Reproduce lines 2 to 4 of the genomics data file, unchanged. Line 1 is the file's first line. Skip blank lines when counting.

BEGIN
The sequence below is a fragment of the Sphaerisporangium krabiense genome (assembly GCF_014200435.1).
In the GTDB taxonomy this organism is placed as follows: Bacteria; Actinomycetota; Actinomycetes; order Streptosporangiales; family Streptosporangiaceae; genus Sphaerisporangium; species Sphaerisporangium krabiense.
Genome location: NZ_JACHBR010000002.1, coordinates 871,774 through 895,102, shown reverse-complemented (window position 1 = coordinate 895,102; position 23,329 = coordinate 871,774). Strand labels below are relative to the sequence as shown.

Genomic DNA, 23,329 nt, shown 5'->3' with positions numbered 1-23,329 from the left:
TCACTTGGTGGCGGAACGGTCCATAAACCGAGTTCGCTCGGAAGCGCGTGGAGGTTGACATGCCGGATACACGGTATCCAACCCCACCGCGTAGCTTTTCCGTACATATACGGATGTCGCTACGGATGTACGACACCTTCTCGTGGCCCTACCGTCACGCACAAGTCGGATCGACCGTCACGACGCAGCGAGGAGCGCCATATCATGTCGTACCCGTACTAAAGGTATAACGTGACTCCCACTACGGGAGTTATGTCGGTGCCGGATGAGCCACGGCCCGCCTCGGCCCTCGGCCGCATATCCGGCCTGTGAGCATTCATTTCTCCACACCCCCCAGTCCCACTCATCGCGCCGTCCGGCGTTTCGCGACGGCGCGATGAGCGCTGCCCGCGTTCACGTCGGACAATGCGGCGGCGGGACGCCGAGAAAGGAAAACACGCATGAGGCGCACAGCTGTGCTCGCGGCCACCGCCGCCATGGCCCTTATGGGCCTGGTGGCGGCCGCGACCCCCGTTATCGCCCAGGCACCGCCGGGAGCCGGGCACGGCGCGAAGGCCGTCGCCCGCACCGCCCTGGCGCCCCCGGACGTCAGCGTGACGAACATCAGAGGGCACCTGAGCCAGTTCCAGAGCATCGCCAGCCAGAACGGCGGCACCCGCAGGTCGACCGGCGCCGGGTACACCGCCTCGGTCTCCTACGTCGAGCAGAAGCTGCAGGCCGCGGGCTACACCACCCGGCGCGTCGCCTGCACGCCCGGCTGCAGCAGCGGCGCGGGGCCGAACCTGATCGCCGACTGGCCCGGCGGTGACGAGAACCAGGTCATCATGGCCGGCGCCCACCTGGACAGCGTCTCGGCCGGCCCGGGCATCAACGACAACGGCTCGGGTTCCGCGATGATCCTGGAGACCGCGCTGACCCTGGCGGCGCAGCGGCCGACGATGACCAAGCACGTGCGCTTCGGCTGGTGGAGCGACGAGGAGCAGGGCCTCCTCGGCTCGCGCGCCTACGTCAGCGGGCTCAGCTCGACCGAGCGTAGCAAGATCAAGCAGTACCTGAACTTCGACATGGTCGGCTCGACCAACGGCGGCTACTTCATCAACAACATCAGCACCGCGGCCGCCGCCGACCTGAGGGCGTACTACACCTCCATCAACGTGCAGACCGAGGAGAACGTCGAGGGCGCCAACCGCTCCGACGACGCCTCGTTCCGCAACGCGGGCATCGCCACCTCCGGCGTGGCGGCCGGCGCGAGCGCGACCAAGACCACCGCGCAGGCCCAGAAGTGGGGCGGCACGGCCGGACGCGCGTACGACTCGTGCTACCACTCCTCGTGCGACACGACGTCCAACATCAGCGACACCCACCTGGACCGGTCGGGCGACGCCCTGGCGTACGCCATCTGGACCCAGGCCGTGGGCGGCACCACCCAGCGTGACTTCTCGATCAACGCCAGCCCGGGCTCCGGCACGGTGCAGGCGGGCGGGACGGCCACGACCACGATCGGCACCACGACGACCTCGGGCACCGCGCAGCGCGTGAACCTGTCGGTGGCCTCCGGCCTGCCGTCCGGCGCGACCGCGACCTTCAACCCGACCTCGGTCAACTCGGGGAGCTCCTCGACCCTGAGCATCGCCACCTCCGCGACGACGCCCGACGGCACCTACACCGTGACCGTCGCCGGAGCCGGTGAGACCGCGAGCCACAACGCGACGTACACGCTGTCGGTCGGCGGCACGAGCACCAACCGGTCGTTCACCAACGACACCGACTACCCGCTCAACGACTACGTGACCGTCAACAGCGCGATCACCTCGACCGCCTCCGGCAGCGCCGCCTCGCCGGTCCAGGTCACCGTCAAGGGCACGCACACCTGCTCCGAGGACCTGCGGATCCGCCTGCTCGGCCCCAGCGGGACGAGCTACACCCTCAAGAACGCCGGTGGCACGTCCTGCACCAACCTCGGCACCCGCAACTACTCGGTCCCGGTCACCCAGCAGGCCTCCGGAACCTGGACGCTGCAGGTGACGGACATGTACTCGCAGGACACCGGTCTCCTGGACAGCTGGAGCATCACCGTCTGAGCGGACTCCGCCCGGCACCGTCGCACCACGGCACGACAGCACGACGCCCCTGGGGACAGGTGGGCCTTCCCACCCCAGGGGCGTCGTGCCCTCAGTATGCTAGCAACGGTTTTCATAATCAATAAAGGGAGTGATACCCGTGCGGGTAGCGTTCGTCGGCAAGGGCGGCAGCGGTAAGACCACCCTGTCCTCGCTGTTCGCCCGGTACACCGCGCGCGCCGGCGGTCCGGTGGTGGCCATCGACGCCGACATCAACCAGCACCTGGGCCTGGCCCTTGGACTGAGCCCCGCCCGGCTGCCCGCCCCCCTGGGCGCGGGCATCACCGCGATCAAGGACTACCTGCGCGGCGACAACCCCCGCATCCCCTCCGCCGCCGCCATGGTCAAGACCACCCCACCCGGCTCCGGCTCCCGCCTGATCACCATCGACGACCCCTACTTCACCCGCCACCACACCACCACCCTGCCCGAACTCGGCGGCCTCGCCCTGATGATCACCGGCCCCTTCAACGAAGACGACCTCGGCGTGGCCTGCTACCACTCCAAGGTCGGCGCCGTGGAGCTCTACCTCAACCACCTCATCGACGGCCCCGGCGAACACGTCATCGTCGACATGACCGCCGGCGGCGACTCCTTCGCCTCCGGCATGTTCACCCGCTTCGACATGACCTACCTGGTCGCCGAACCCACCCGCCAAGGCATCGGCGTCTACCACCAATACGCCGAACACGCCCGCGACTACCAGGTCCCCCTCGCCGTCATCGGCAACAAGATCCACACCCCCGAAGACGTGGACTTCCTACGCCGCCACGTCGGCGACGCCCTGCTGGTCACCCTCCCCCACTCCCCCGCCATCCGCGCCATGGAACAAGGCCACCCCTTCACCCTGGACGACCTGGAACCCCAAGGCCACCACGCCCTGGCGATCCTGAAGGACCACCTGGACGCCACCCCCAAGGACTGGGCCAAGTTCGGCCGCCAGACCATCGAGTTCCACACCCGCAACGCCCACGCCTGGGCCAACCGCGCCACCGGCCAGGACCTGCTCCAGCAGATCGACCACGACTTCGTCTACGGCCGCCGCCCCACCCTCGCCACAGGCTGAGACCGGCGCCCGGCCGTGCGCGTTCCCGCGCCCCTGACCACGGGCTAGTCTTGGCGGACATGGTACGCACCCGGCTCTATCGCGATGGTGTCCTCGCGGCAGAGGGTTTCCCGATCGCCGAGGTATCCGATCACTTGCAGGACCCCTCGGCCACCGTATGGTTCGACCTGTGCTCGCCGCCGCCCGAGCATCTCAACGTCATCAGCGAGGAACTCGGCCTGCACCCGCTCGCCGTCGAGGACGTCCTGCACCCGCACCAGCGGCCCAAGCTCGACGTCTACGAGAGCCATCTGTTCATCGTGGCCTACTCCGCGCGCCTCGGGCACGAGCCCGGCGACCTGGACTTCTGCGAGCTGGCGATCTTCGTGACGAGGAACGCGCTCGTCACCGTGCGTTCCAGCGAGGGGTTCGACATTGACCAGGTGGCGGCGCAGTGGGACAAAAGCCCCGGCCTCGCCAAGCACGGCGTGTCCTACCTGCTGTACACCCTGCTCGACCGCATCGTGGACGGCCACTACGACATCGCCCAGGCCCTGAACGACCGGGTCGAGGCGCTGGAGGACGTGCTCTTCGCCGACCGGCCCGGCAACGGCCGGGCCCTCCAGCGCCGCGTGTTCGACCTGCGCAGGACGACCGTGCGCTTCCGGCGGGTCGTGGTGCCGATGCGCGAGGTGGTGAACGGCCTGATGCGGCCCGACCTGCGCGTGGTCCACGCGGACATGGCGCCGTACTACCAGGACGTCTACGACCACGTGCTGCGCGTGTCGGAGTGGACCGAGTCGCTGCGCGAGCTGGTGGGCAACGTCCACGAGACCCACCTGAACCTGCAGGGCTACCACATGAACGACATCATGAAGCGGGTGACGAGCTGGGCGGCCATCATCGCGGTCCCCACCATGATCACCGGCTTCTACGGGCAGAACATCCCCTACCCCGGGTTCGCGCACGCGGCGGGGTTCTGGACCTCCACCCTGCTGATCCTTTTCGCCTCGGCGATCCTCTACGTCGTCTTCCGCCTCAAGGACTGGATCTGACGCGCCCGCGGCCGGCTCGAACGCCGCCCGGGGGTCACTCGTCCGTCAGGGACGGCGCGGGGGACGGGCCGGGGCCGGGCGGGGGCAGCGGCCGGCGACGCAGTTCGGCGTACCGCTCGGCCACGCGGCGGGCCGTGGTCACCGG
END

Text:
In the GTDB taxonomy this organism is placed as follows: Bacteria; Actinomycetota; Actinomycetes; order Streptosporangiales; family Streptosporangiaceae; genus Sphaerisporangium; species Sphaerisporangium krabiense.
Genome location: NZ_JACHBR010000002.1, coordinates 871,774 through 895,102, shown reverse-complemented (window position 1 = coordinate 895,102; position 23,329 = coordinate 871,774). Strand labels below are relative to the sequence as shown.

Genomic DNA, 23,329 nt, shown 5'->3' with positions numbered 1-23,329 from the left: